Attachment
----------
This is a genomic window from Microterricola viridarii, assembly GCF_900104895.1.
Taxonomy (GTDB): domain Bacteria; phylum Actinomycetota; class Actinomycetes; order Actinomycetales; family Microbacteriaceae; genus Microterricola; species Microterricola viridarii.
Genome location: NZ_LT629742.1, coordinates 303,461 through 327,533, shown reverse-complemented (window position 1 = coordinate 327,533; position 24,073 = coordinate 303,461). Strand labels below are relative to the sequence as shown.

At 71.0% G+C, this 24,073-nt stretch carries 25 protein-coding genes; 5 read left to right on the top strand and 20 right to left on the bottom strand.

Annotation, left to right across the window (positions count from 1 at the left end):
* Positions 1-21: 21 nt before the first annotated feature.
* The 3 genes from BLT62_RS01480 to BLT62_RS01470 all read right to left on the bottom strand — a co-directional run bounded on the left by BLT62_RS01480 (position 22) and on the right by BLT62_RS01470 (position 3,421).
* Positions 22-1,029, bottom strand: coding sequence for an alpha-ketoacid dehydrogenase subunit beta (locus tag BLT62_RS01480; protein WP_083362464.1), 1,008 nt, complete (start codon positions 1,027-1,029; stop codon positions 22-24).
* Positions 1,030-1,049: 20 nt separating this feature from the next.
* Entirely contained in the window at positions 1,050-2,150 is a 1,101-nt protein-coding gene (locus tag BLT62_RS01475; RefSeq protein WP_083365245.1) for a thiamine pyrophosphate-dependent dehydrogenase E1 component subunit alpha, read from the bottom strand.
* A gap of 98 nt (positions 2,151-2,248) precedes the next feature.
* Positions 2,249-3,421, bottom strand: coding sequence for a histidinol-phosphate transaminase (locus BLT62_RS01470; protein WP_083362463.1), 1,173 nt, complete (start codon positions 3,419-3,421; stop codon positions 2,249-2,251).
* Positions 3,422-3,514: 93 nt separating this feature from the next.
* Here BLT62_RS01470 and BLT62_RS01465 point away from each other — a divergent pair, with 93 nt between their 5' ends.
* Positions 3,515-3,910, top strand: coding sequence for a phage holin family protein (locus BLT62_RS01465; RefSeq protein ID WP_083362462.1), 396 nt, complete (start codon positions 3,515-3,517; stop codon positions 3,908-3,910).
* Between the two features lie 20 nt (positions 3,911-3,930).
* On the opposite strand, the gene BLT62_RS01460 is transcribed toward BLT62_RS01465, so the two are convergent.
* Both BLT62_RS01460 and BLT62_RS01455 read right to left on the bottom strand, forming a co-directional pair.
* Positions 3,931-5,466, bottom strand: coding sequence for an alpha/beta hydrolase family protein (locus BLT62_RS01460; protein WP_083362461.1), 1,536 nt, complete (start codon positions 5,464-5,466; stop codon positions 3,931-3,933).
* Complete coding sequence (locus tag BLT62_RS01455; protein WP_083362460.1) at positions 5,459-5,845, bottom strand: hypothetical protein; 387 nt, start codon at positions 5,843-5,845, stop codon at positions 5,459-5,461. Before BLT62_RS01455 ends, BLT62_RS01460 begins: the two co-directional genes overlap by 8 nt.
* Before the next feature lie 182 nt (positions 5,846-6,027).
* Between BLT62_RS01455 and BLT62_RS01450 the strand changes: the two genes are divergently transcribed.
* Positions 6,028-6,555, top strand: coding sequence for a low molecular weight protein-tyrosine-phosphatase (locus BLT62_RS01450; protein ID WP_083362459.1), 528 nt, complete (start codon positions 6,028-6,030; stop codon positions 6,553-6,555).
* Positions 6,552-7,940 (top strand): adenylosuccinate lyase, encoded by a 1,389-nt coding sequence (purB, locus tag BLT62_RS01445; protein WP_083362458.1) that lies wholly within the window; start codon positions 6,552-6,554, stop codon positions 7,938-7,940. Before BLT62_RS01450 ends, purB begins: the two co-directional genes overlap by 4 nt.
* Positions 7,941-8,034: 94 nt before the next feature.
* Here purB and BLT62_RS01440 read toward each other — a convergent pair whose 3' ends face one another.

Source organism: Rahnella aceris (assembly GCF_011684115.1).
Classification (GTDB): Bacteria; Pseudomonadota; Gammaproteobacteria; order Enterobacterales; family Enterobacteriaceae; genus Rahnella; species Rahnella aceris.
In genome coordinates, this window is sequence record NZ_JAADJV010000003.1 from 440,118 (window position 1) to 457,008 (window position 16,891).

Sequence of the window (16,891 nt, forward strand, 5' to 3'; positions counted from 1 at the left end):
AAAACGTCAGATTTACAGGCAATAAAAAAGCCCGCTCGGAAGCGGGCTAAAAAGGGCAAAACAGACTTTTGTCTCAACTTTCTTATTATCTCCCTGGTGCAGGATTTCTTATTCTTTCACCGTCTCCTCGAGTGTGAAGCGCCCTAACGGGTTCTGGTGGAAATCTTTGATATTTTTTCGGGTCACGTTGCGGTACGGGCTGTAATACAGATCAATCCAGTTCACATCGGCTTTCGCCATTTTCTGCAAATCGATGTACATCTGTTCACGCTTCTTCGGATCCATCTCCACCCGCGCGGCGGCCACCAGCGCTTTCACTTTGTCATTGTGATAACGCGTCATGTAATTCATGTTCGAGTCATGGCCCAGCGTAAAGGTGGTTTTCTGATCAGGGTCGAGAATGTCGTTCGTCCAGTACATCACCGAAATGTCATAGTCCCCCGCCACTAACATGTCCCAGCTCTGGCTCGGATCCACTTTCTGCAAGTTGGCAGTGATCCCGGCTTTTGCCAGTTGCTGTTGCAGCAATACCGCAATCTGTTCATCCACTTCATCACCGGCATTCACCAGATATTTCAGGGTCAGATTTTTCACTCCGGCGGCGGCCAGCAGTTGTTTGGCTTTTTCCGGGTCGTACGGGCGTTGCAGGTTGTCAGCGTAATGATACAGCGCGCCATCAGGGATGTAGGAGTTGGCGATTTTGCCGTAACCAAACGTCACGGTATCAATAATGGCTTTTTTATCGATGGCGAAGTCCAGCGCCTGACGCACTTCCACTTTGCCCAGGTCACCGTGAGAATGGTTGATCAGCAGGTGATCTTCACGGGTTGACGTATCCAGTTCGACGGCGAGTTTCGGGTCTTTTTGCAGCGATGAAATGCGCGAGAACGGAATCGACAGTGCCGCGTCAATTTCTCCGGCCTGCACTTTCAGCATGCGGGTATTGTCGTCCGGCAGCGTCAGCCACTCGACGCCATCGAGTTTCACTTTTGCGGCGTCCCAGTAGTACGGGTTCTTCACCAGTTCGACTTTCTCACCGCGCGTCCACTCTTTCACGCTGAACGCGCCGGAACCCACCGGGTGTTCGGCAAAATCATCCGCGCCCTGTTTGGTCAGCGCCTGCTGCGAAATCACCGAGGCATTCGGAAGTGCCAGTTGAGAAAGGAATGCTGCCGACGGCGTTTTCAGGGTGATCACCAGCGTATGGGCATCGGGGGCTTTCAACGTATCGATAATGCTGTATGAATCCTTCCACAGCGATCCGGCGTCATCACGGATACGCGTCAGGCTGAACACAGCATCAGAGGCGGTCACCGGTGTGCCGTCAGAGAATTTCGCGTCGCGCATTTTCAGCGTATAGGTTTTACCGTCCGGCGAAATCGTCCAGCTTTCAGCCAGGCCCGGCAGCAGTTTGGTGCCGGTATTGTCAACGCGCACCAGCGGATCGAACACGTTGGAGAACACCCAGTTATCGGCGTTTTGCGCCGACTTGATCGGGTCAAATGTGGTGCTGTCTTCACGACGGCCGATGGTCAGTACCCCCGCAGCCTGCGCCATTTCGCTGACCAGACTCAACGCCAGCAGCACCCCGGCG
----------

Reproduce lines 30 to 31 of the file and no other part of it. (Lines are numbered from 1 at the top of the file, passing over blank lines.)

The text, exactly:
Sequence of the window (16,891 nt, forward strand, 5' to 3'; positions counted from 1 at the left end):
AAAACGTCAGATTTACAGGCAATAAAAAAGCCCGCTCGGAAGCGGGCTAAAAAGGGCAAAACAGACTTTTGTCTCAACTTTCTTATTATCTCCCTGGTGCAGGATTTCTTATTCTTTCACCGTCTCCTCGAGTGTGAAGCGCCCTAACGGGTTCTGGTGGAAATCTTTGATATTTTTTCGGGTCACGTTGCGGTACGGGCTGTAATACAGATCAATCCAGTTCACATCGGCTTTCGCCATTTTCTGCAAATCGATGTACATCTGTTCACGCTTCTTCGGATCCATCTCCACCCGCGCGGCGGCCACCAGCGCTTTCACTTTGTCATTGTGATAACGCGTCATGTAATTCATGTTCGAGTCATGGCCCAGCGTAAAGGTGGTTTTCTGATCAGGGTCGAGAATGTCGTTCGTCCAGTACATCACCGAAATGTCATAGTCCCCCGCCACTAACATGTCCCAGCTCTGGCTCGGATCCACTTTCTGCAAGTTGGCAGTGATCCCGGCTTTTGCCAGTTGCTGTTGCAGCAATACCGCAATCTGTTCATCCACTTCATCACCGGCATTCACCAGATATTTCAGGGTCAGATTTTTCACTCCGGCGGCGGCCAGCAGTTGTTTGGCTTTTTCCGGGTCGTACGGGCGTTGCAGGTTGTCAGCGTAATGATACAGCGCGCCATCAGGGATGTAGGAGTTGGCGATTTTGCCGTAACCAAACGTCACGGTATCAATAATGGCTTTTTTATCGATGGCGAAGTCCAGCGCCTGACGCACTTCCACTTTGCCCAGGTCACCGTGAGAATGGTTGATCAGCAGGTGATCTTCACGGGTTGACGTATCCAGTTCGACGGCGAGTTTCGGGTCTTTTTGCAGCGATGAAATGCGCGAGAACGGAATCGACAGTGCCGCGTCAATTTCTCCGGCCTGCACTTTCAGCATGCGGGTATTGTCGTCCGGCAGCGTCAGCCACTCGACGCCATCGAGTTTCACTTTTGCGGCGTCCCAGTAGTACGGGTTCTTCACCAGTTCGACTTTCTCACCGCGCGTCCACTCTTTCACGCTGAACGCGCCGGAACCCACCGGGTGTTCGGCAAAATCATCCGCGCCCTGTTTGGTCAGCGCCTGCTGCGAAATCACCGAGGCATTCGGAAGTGCCAGTTGAGAAAGGAATGCTGCCGACGGCGTTTTCAGGGTGATCACCAGCGTATGGGCATCGGGGGCTTTCAACGTATCGATAATGCTGTATGAATCCTTCCACAGCGATCCGGCGTCATCACGGATACGCGTCAGGCTGAACACAGCATCAGAGGCGGTCACCGGTGTGCCGTCAGAGAATTTCGCGTCGCGCATTTTCAGCGTATAGGTTTTACCGTCCGGCGAAATCGTCCAGCTTTCAGCCAGGCCCGGCAGCAGTTTGGTGCCGGTATTGTCAACGCGCACCAGCGGATCGAACACGTTGGAGAACACCCAGTTATCGGCGTTTTGCGCCGACTTGATCGGGTCAAATGTGGTGCTGTCTTCACGACGGCCGATGGTCAGTACCCCCGCAGCCTGCGCCATTTCGCTGACCAGACTCAACGCCAGCAGCACCCCGGCG